The Blues Dead Teams

The Capilano Blues athletics program is a powerhouse, but a lot of that talent has been cut over the years

Christine Beyleveldt, Editor-in-Chief // Photos courtesy of Milt Williams

Capilano College hired its first Athletics Director, Neil Chester, in 1973. He was flabbergasted when the Dean of Student Services showed him a wooden cupboard stocked with six rubber balls. That was the athletics program. Undeterred by the lack of equipment, facilities, athletes and coaches, Chester named the team for the school’s brand colours – the Capilano Blues – and carved out a sporting empire at Capilano College during his 20 year tenure. The men played basketball, soccer and rugby. The women – who were called the Lady Blues – curled, played volleyball and badminton. 

The Blues Volleyball Team (1978-79)

45 years later, Athletics Director Milt Williams marvels at how far the Capilano Blues have come despite the obstacles. Capilano University is unique in BC for not having an athletics fee. According to Williams, the department reuses uniforms and tries to subsidize entrance fees, but over the years several teams have been cut, including curling, hockey, rugby, and more recently badminton and golf in 2011 and 2012 respectively. They were lost in the first round of the now infamous budget cuts after the College transitioned to a University. “In 2008 we became a university and we never got the funding from the government as promised so a few years later we felt the impact of that,” said Williams. The athletics program was left with just three sports – soccer, basketball and volleyball. 

Curling fell off the radar in 1982 when several members of the Canadian Collegiate Athletics Association (CCAA) stopped putting teams forward. “You have to have representation from each province and some of the provinces weren’t putting forward teams so the program for the universities went into decline,” said Williams. The sport was rebuilt, however BC didn’t have sufficient representation. Some of the sports have been reintroduced as clubs. “But that’s where it stops,” said Williams. A team needs to have a national championship to qualify for the CCAA, and sporting clubs can only advance to the provincial level.  

At CapU it’s also a challenge getting students into the athletics program now because it’s a commuter campus. “Every year students come and go.” And Chester faced the same obstacle when the program launched in the 1970s.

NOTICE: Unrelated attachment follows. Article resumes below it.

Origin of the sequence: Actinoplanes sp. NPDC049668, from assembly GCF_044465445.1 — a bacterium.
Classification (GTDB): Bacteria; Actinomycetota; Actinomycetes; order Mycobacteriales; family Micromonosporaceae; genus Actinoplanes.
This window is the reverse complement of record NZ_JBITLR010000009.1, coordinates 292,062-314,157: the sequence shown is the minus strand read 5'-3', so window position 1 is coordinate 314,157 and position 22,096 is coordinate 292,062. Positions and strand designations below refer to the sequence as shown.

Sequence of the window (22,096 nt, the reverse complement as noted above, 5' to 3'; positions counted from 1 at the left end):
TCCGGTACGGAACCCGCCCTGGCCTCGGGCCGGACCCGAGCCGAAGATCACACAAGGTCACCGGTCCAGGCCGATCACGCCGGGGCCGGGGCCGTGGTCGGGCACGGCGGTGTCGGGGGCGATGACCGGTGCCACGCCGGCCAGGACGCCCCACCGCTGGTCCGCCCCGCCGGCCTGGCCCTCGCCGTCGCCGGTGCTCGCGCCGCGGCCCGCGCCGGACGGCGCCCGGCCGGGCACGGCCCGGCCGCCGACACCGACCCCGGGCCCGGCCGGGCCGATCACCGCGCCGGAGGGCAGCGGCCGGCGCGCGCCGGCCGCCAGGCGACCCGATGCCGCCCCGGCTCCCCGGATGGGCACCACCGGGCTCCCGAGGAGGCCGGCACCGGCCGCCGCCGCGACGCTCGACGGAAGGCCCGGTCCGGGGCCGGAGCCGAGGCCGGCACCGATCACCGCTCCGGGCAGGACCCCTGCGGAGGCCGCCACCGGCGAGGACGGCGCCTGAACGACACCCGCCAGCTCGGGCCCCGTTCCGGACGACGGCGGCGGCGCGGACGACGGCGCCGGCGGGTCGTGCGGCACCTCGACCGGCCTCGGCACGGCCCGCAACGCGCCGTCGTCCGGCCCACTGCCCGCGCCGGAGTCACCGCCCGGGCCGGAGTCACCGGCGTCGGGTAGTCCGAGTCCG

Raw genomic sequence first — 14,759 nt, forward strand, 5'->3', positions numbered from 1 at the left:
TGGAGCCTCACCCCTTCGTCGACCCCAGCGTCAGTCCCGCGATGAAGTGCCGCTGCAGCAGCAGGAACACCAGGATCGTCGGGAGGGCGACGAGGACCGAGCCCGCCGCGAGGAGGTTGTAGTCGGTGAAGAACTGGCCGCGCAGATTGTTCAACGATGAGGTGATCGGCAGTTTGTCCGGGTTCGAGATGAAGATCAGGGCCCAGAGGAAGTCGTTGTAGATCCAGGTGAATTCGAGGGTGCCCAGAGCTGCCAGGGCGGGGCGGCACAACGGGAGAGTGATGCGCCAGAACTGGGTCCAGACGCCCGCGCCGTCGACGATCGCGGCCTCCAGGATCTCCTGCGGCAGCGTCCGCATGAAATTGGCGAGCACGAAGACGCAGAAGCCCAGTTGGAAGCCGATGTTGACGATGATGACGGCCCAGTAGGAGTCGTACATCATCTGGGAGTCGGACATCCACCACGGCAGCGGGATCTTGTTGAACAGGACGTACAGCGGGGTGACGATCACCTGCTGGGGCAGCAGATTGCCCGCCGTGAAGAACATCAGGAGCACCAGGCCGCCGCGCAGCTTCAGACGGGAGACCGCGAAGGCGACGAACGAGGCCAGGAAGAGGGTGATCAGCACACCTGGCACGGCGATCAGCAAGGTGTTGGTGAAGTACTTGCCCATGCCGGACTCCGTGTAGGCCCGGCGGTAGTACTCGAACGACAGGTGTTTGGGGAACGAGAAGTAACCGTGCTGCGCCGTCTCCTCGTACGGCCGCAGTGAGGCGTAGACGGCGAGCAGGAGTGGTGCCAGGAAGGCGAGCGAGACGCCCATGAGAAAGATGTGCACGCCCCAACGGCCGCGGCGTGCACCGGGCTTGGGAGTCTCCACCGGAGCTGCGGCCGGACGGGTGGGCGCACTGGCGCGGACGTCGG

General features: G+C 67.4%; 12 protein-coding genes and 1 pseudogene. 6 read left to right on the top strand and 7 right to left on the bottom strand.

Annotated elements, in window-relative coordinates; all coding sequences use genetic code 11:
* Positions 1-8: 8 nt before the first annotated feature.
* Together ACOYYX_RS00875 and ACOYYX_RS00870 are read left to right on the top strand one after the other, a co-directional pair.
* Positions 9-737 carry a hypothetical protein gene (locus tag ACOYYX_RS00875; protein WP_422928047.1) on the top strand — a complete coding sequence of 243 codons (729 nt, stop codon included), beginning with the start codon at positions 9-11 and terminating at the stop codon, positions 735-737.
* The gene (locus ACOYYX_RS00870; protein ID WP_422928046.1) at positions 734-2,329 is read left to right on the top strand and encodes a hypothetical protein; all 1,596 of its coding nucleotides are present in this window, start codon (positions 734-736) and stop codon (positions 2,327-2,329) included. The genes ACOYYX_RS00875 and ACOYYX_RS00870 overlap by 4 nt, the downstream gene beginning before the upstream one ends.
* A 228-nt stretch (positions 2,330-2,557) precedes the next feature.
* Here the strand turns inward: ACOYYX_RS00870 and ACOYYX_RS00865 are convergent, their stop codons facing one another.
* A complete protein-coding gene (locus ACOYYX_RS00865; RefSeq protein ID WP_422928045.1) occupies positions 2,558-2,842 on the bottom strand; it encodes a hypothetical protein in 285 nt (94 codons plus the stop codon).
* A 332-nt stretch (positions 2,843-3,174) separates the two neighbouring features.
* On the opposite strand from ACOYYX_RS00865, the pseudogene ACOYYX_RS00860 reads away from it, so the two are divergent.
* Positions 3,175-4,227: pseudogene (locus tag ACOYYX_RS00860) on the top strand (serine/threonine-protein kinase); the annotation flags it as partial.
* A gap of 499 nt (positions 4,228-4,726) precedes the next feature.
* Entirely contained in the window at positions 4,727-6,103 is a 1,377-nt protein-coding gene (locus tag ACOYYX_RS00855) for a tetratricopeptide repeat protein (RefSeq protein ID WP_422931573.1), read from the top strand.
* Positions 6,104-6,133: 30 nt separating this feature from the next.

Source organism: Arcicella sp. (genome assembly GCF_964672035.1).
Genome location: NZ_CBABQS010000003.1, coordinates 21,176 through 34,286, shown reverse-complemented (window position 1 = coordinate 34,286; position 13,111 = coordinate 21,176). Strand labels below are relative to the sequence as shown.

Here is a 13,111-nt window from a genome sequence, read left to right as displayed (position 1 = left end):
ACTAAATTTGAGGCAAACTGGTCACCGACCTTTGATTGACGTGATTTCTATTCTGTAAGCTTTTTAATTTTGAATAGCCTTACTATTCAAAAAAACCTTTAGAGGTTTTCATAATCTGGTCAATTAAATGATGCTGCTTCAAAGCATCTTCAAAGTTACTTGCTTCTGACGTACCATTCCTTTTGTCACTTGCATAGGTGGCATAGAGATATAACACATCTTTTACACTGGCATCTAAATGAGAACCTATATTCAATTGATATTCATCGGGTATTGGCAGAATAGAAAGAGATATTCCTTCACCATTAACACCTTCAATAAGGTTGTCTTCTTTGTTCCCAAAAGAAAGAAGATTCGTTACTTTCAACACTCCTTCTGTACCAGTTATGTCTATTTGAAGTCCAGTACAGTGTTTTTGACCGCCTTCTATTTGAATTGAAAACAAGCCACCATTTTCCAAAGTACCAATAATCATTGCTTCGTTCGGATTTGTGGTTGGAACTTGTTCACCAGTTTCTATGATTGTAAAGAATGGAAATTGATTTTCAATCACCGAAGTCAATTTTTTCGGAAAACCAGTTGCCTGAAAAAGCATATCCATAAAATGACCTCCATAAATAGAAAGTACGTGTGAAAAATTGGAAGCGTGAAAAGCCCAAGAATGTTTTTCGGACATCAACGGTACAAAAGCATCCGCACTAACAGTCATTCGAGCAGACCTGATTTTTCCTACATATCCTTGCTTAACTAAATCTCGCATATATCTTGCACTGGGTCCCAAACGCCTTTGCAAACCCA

CapU’s community isn’t the only thing affecting the athletics department. Before the Sportsplex was built in 1991, nearly 20 years after Chester started with six rubber balls, teams practiced at Mickey McDougall Recreation Centre and the rugby team at the Capilano Rugby Club. “It was pretty tough for those kids,” Williams remarked, since they’d be practicing at 3 am. Now teams also have use of the Lillooet field. But there wasn’t and still isn’t an ice rink on campus grounds, so the hockey and curling teams picked up ice time at Harry Jerome Recreation Centre.  

The former rugby team, which was cut from the roster of sporting teams at Capilano College in 1989, was a powerhouse. “In the 80s we were a formidable power, we won a lot of provincial championships,” Williams reflected. From 1974-79 alone they won five provincial titles. 

Previous Athletics Director Joe Iacobellis was very much a soccer guy in Williams’ words. Under his direction, the Blues won many national championships, and they’ve just received their rankings this year – the women’s soccer team ranks eighth in Canada and the men’s soccer team second overall. But Iacobellis also built up the volleyball, basketball, golf and badminton teams later in his career, and Williams, who considered Iacobellis his mentor, wants to see strength across the playing field.

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